Standard rooms in this category are in the 300 square foot range with a similar bath set up as a value resort, but maybe an additional sink. Two queen beds or one king is the standard, but there might be a spot for a potential fifth person (otherwise four is max). Views are similar as well but throw in the possibility of a room facing/near a natural body of water.
Pools, other recreation and dining options are a little more robust with the addition of “quiet pools,” water recreation, bikes, a health club (Coronado Springs), at least one table service restaurant and a lounge. Transportation here is typically bus as well, but there might be a boat service from some resorts to Disney Springs.
Includes: Caribbean Beach, Coronado Springs, Port Orleans French Quarter, Port Orleans Riverside, and Cabins at Fort Wilderness
There are a variety of rooms and sizes here. We’re talking anywhere from 344 to 440 square feet. The bath situation can vary too and includes what you’ll find in a moderate, but probably in a different configuration for more privacy. If the room is larger, there might be several baths. Bedding configuration is like a moderate property with nothing smaller than a queen. However, it’s the views, recreation, dining, and transportation that sets a deluxe apart. Pools will have slides, hot tubs, or other water features. Spa services might even be available. There are more table service restaurants, room service and maybe even character dining onsite. Lastly, these resorts are typically in close proximity to a park (very attractive to some), so transportation options open up. Buses, skyliner and boats could still be available, but add walking and monorails to the list.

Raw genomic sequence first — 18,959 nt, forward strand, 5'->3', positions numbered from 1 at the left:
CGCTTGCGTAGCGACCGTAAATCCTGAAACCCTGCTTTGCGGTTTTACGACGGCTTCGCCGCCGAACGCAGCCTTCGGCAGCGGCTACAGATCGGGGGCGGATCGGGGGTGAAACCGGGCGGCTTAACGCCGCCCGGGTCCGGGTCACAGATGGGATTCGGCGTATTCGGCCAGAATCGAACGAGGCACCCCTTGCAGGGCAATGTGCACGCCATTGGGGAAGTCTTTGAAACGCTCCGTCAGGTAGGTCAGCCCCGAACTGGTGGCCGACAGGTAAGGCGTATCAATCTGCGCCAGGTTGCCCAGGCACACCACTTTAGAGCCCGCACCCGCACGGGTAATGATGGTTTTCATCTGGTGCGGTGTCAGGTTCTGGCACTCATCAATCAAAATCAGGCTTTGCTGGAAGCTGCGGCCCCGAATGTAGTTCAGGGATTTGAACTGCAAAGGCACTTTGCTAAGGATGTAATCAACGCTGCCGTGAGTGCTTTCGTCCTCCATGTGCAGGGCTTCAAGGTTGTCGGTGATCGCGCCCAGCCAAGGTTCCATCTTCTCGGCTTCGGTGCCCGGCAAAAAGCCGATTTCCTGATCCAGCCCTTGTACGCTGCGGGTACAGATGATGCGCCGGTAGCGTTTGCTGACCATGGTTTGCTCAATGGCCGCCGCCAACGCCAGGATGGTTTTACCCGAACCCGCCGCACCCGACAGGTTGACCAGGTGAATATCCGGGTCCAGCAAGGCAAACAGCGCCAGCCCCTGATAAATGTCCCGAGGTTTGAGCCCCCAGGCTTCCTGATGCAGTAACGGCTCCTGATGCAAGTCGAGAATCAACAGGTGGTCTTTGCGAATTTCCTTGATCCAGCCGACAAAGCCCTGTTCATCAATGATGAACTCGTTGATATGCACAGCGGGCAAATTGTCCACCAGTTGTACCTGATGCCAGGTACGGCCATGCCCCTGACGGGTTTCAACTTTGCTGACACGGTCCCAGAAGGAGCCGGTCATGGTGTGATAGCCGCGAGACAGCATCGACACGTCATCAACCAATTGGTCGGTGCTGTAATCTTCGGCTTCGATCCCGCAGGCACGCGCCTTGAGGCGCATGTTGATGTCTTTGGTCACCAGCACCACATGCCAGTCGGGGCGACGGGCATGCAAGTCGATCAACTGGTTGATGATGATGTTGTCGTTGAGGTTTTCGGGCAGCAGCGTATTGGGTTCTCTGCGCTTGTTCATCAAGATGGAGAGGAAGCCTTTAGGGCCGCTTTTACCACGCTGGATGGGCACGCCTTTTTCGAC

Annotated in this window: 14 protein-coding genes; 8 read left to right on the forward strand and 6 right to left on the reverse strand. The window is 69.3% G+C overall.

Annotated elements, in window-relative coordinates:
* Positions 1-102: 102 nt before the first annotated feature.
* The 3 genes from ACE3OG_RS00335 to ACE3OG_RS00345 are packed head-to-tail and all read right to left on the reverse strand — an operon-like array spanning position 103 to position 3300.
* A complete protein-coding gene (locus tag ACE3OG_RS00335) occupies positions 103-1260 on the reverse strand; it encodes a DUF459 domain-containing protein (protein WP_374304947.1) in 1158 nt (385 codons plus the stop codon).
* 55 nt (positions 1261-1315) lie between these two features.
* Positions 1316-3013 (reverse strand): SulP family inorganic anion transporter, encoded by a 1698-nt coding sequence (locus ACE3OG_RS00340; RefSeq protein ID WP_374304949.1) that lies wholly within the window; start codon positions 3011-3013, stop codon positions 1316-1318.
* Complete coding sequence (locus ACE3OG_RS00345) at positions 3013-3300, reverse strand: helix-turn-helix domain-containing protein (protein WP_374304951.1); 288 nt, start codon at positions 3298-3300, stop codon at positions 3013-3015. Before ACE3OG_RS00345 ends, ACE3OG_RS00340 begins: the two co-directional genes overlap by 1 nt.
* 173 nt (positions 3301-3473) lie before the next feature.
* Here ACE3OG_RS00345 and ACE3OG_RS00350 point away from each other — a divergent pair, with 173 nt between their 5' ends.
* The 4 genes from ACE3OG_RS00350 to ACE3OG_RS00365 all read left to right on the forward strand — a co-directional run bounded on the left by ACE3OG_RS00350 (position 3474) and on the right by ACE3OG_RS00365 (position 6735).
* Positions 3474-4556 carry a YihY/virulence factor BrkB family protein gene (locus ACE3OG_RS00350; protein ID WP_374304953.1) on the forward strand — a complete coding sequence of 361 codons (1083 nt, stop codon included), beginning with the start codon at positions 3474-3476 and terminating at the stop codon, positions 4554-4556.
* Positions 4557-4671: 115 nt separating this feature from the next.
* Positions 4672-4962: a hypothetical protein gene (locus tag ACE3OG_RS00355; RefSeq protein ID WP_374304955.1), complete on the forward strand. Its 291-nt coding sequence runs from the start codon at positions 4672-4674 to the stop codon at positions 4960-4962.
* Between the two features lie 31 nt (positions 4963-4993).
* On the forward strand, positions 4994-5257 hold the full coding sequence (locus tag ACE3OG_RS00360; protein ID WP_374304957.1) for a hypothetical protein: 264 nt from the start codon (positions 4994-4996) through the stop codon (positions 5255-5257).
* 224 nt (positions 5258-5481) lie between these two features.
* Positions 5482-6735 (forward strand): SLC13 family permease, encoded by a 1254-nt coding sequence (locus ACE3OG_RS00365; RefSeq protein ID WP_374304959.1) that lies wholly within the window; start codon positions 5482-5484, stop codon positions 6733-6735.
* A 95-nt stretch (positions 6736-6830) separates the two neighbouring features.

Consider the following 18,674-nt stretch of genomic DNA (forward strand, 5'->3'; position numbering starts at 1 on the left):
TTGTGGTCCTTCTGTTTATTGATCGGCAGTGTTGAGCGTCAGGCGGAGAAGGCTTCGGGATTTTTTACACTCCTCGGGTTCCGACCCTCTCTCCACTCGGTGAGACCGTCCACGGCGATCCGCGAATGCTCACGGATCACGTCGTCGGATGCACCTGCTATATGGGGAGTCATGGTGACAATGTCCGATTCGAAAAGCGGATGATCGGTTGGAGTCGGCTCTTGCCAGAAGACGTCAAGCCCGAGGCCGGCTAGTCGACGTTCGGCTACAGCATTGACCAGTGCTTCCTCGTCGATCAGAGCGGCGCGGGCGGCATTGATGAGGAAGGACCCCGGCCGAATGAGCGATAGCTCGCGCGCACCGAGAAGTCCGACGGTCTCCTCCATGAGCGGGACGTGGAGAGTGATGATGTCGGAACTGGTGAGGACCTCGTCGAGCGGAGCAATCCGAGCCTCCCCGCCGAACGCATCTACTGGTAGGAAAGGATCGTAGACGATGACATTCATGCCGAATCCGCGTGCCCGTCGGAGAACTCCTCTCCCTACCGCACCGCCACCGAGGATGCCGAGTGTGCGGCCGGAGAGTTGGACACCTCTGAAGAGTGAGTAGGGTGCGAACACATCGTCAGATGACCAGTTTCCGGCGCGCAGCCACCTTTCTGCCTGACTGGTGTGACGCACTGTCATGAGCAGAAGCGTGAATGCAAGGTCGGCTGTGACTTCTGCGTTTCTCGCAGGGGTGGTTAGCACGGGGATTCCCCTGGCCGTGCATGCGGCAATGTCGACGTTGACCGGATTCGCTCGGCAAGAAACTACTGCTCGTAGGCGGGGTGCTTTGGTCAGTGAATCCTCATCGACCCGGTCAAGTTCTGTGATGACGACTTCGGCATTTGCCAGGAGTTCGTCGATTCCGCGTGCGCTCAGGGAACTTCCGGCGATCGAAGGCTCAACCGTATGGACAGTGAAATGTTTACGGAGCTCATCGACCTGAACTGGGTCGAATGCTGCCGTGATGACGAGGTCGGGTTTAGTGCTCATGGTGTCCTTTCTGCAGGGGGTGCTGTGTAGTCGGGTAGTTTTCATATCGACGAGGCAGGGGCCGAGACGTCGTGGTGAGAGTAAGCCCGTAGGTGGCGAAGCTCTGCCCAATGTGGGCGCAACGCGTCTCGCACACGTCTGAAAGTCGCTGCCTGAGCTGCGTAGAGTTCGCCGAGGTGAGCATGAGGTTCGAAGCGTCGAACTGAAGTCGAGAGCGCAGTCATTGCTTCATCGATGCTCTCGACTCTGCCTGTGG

Includes: Animal Kingdom Lodge, Beach Club, BoardWalk Inn, Contemporary, Grand Floridian Resort and Spa, Polynesian Village, Wilderness Lodge, and Yacht Club.
Villas are a part of the Disney Vacation Club program but can be booked for cash. Villas can be found at some deluxe properties, but there are also three that are dedicated to Disney Vacation Club. Rooms are villa-style with more amenities and can range from a studio all the way to a three bedroom. Bath and bed configuration can vary by room size, but everything else is similar to a deluxe property.
Includes: Bay Lake Tower at the Contemporary, Boulder Ridge Villas at Wilderness Lodge, Copper Creek Villas and Cabins at Wilderness Lodge, Animal Kingdom Villas at Jambo House and Kidani Village, Beach Club Villas, BoardWalk Villas, Old Key West, Polynesian Villas and Bungalows, Riviera Resort, Saratoga Springs Resort and Spa, Villas at Grand Floridian Resort and Spa.
Evaluate each category as described and make your selection based on the needs of your family. From there, think about the story of the resort and what resonates with you most – maybe it’s animation, the Caribbean, or the South Pacific, and so on. With the breakdown above and these two tips, you’re on your way to selecting the resort that is perfect for you!
Drop me a message to set up a conversation. I’ve stayed at nearly all the Walt Disney World resorts, and welcome an opportunity to help your family find your perfect resort.